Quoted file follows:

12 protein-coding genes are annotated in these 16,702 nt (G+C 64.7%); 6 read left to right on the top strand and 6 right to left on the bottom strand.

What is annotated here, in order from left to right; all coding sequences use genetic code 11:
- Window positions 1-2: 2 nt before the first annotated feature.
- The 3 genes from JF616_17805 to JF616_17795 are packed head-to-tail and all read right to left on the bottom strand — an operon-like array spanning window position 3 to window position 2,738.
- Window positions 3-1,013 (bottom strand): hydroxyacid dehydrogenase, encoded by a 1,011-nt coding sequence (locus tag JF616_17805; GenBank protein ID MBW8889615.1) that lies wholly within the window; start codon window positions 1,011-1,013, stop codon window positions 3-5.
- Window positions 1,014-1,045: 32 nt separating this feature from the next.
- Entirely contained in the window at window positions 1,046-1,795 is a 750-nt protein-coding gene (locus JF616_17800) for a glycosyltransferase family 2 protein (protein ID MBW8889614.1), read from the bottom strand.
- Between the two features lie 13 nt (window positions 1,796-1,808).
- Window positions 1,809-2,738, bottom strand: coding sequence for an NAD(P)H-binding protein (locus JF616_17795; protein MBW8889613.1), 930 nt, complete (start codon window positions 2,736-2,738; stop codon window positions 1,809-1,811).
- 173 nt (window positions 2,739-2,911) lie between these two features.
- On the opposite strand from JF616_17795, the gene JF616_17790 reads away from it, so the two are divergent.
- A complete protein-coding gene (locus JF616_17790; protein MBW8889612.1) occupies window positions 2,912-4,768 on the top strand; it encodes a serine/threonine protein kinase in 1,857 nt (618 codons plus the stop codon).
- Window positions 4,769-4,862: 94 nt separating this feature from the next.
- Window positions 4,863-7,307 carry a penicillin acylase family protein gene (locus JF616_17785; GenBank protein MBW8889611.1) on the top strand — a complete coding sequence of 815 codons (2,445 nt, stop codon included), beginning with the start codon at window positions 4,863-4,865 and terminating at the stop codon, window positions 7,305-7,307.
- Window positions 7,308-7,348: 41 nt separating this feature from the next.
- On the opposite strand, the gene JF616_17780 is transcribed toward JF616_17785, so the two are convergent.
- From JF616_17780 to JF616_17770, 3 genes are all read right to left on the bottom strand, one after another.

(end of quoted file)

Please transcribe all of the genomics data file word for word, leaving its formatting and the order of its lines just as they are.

12 protein-coding genes are annotated in these 16,702 nt (G+C 64.7%); 6 read left to right on the top strand and 6 right to left on the bottom strand.

What is annotated here, in order from left to right; all coding sequences use genetic code 11:
- Window positions 1-2: 2 nt before the first annotated feature.
- The 3 genes from JF616_17805 to JF616_17795 are packed head-to-tail and all read right to left on the bottom strand — an operon-like array spanning window position 3 to window position 2,738.
- Window positions 3-1,013 (bottom strand): hydroxyacid dehydrogenase, encoded by a 1,011-nt coding sequence (locus tag JF616_17805; GenBank protein ID MBW8889615.1) that lies wholly within the window; start codon window positions 1,011-1,013, stop codon window positions 3-5.
- Window positions 1,014-1,045: 32 nt separating this feature from the next.
- Entirely contained in the window at window positions 1,046-1,795 is a 750-nt protein-coding gene (locus JF616_17800) for a glycosyltransferase family 2 protein (protein ID MBW8889614.1), read from the bottom strand.
- Between the two features lie 13 nt (window positions 1,796-1,808).
- Window positions 1,809-2,738, bottom strand: coding sequence for an NAD(P)H-binding protein (locus JF616_17795; protein MBW8889613.1), 930 nt, complete (start codon window positions 2,736-2,738; stop codon window positions 1,809-1,811).
- 173 nt (window positions 2,739-2,911) lie between these two features.
- On the opposite strand from JF616_17795, the gene JF616_17790 reads away from it, so the two are divergent.
- A complete protein-coding gene (locus JF616_17790; protein MBW8889612.1) occupies window positions 2,912-4,768 on the top strand; it encodes a serine/threonine protein kinase in 1,857 nt (618 codons plus the stop codon).
- Window positions 4,769-4,862: 94 nt separating this feature from the next.
- Window positions 4,863-7,307 carry a penicillin acylase family protein gene (locus JF616_17785; GenBank protein MBW8889611.1) on the top strand — a complete coding sequence of 815 codons (2,445 nt, stop codon included), beginning with the start codon at window positions 4,863-4,865 and terminating at the stop codon, window positions 7,305-7,307.
- Window positions 7,308-7,348: 41 nt separating this feature from the next.
- On the opposite strand, the gene JF616_17780 is transcribed toward JF616_17785, so the two are convergent.
- From JF616_17780 to JF616_17770, 3 genes are all read right to left on the bottom strand, one after another.